Activities for Toddlers in the Kitchen – Unloading the Dishwasher

There are certain things that adults consider to be tedious chores that have to be completed each day.  One of these in our house is unloading the dishwasher.  I do it every day after breakfast.  Lately, L has been helping.  I didn’t force her to do this, or even suggest it.  She just sees herself as a part of the household and wants to be taking part in the care of our environment.  I’m looking forward to the day when L can unload the whole dishwasher by herself.  For now, we keep it to allowing L to do the things she is able to do by herself — a core part of the Montessori philosophy.

L is currently 17 months old.  At this age, unfortunately for me, she is unable to unload the whole dishwasher.  But don’t underestimate the young toddler’s abilities.  She is perfectly capable of many parts of the process, and as she grows older we can add tasks.

I remove all the sharp knives as soon as I open the dishwasher, as that is not something that L will be able to help with for a few more years.  As soon as she hears the dishwasher opening, L comes running.  She hands me each piece of silverware to put in the drawer.  One time, I took out the silverware organizer from the drawer to see if she would put them in the right places.  L’s not ready for that yet.  She just saw it as an opportunity to empty all the utensils from the organizer.  We’ll try again when she’s closer to two — it will be a great sorting work!  L also puts all of her plates on top of the cupboard where they belong and closes the dishwasher when we are finished.  I can see the look of satisfaction in her eyes when we are done — she has completed a necessary task with a purpose, and it feels good!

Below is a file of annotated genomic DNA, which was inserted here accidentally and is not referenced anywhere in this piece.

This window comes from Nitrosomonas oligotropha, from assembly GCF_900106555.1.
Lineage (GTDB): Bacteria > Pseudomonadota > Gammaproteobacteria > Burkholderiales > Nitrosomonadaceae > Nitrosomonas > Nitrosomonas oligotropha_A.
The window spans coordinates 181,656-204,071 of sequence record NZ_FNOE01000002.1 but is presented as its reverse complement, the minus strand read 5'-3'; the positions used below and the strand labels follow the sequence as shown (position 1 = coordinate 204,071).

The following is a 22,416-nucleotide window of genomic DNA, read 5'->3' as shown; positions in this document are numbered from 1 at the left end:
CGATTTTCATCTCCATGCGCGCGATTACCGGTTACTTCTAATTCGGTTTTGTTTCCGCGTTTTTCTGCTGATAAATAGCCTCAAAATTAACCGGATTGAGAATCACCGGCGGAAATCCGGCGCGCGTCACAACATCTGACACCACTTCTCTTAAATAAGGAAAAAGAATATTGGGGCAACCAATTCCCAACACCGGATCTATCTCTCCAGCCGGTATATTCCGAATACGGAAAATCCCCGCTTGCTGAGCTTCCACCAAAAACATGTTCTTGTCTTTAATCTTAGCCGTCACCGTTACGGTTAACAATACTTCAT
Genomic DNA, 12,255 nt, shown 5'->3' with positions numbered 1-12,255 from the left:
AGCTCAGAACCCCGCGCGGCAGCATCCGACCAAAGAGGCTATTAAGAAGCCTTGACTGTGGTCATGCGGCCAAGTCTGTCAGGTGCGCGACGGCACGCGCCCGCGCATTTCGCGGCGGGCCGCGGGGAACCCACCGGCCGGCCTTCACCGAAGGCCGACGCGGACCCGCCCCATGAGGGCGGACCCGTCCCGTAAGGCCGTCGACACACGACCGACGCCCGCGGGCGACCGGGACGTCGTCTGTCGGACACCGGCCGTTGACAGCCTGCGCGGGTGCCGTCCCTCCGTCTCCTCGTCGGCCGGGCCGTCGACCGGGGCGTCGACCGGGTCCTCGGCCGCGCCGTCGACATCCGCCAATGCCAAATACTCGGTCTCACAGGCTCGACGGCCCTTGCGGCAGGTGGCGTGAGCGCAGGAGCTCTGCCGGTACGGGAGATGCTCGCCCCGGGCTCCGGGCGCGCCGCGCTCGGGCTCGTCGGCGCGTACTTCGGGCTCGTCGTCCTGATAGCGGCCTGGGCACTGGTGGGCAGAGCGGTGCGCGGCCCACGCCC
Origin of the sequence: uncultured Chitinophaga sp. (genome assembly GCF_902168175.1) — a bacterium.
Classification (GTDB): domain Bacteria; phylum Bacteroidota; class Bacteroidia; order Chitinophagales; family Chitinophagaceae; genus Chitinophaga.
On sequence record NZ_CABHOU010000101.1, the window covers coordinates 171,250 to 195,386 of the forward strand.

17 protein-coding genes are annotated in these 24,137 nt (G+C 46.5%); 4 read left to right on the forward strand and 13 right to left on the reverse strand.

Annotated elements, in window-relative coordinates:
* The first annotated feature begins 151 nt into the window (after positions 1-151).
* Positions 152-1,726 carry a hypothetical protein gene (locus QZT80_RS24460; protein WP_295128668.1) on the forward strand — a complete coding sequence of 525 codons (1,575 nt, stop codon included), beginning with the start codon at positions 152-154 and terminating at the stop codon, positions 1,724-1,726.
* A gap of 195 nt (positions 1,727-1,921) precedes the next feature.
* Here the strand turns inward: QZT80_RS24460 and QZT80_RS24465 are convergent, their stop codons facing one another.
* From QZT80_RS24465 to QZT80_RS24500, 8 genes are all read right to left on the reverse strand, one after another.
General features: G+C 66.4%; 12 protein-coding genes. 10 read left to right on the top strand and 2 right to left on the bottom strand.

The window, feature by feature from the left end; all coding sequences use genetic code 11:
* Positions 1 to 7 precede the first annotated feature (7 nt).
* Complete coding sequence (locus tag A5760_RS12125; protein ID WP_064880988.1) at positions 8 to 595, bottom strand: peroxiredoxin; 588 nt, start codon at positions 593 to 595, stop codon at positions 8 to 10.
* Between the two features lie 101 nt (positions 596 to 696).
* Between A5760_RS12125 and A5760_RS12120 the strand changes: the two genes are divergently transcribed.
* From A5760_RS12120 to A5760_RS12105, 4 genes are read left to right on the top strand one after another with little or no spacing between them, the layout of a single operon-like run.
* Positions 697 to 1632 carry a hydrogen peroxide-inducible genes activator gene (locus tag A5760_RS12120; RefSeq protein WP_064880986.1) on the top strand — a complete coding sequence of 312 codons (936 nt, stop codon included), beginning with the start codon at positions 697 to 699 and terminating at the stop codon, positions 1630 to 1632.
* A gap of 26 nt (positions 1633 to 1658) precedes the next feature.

We are also working on bringing her used dishes to the kitchen after meals.  L now climbs into and out of her chair by herself (we built a new one without the infant attachment, and are saving the first chair for Baby #2).*  When her plate is mostly or completely empty, I ask her to carry it to the kitchen.  She dumps the remaining food into the trash can and gives me the plate to rinse.  We’re working on then putting it in the dishwasher — she currently sees the dishwasher as something that is UNloaded rather than loaded, so she usually tries to take the plate back to where it belongs.  It will click with time.  If her plate has too much food left on it for her to carry without making a huge mess, I have her carry her cup over to the sink instead.

*A note on the chair:  We knew that L was ready for her new chair without restraints because she kept trying to climb out of the old one.  We put it together a few days ago, and she immediately knew how to get in and out by herself.  I wrote about this chair in my post about Montessori in the dining room — expensive, but it grows with the child and we will use it for many years.  L now has the freedom to get into and out of her chair by herself — no more standing at the base and whining for us to put her in it.  We have not had any problems with her trying to get down before the meal is over — we have been very careful to make sure that the adults to do not leave the table in the middle of a meal, so we are modeling the behavior we would like to see from her.